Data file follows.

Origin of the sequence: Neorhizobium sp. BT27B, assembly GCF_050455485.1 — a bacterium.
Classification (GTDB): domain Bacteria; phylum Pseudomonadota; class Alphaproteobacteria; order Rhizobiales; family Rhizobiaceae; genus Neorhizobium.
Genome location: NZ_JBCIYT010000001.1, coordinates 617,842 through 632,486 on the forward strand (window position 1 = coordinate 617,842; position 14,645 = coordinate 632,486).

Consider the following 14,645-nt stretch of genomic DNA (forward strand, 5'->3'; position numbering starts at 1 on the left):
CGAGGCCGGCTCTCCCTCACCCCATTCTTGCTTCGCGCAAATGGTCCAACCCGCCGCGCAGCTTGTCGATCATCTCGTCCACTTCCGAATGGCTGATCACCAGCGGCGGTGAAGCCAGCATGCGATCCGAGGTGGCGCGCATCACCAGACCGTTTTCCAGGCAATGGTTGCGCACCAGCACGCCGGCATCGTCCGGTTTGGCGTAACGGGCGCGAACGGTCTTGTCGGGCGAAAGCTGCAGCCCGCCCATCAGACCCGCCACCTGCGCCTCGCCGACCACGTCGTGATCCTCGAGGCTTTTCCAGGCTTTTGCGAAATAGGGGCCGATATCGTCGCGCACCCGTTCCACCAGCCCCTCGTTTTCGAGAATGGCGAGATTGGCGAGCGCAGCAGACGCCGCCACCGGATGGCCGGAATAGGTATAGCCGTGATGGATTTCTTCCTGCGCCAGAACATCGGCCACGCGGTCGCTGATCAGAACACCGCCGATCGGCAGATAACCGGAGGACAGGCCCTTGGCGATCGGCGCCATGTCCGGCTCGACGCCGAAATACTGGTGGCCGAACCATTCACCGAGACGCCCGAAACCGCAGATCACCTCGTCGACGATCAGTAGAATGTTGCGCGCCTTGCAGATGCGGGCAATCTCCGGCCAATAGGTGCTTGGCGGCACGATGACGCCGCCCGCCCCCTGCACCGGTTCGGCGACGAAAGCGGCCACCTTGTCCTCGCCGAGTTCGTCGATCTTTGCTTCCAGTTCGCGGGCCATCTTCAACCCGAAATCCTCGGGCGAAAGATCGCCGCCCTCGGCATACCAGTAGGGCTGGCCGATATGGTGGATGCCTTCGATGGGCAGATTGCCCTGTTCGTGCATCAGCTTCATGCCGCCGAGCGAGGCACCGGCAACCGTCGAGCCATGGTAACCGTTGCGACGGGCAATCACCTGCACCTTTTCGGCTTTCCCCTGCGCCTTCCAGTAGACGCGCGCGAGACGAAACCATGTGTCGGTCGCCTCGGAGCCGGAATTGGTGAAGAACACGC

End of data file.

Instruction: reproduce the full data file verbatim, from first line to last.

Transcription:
Origin of the sequence: Neorhizobium sp. BT27B, assembly GCF_050455485.1 — a bacterium.
Classification (GTDB): domain Bacteria; phylum Pseudomonadota; class Alphaproteobacteria; order Rhizobiales; family Rhizobiaceae; genus Neorhizobium.
Genome location: NZ_JBCIYT010000001.1, coordinates 617,842 through 632,486 on the forward strand (window position 1 = coordinate 617,842; position 14,645 = coordinate 632,486).

Consider the following 14,645-nt stretch of genomic DNA (forward strand, 5'->3'; position numbering starts at 1 on the left):
CGAGGCCGGCTCTCCCTCACCCCATTCTTGCTTCGCGCAAATGGTCCAACCCGCCGCGCAGCTTGTCGATCATCTCGTCCACTTCCGAATGGCTGATCACCAGCGGCGGTGAAGCCAGCATGCGATCCGAGGTGGCGCGCATCACCAGACCGTTTTCCAGGCAATGGTTGCGCACCAGCACGCCGGCATCGTCCGGTTTGGCGTAACGGGCGCGAACGGTCTTGTCGGGCGAAAGCTGCAGCCCGCCCATCAGACCCGCCACCTGCGCCTCGCCGACCACGTCGTGATCCTCGAGGCTTTTCCAGGCTTTTGCGAAATAGGGGCCGATATCGTCGCGCACCCGTTCCACCAGCCCCTCGTTTTCGAGAATGGCGAGATTGGCGAGCGCAGCAGACGCCGCCACCGGATGGCCGGAATAGGTATAGCCGTGATGGATTTCTTCCTGCGCCAGAACATCGGCCACGCGGTCGCTGATCAGAACACCGCCGATCGGCAGATAACCGGAGGACAGGCCCTTGGCGATCGGCGCCATGTCCGGCTCGACGCCGAAATACTGGTGGCCGAACCATTCACCGAGACGCCCGAAACCGCAGATCACCTCGTCGACGATCAGTAGAATGTTGCGCGCCTTGCAGATGCGGGCAATCTCCGGCCAATAGGTGCTTGGCGGCACGATGACGCCGCCCGCCCCCTGCACCGGTTCGGCGACGAAAGCGGCCACCTTGTCCTCGCCGAGTTCGTCGATCTTTGCTTCCAGTTCGCGGGCCATCTTCAACCCGAAATCCTCGGGCGAAAGATCGCCGCCCTCGGCATACCAGTAGGGCTGGCCGATATGGTGGATGCCTTCGATGGGCAGATTGCCCTGTTCGTGCATCAGCTTCATGCCGCCGAGCGAGGCACCGGCAACCGTCGAGCCATGGTAACCGTTGCGACGGGCAATCACCTGCACCTTTTCGGCTTTCCCCTGCGCCTTCCAGTAGACGCGCGCGAGACGAAACCATGTGTCGGTCGCCTCGGAGCCGGAATTGGTGAAGAACACGC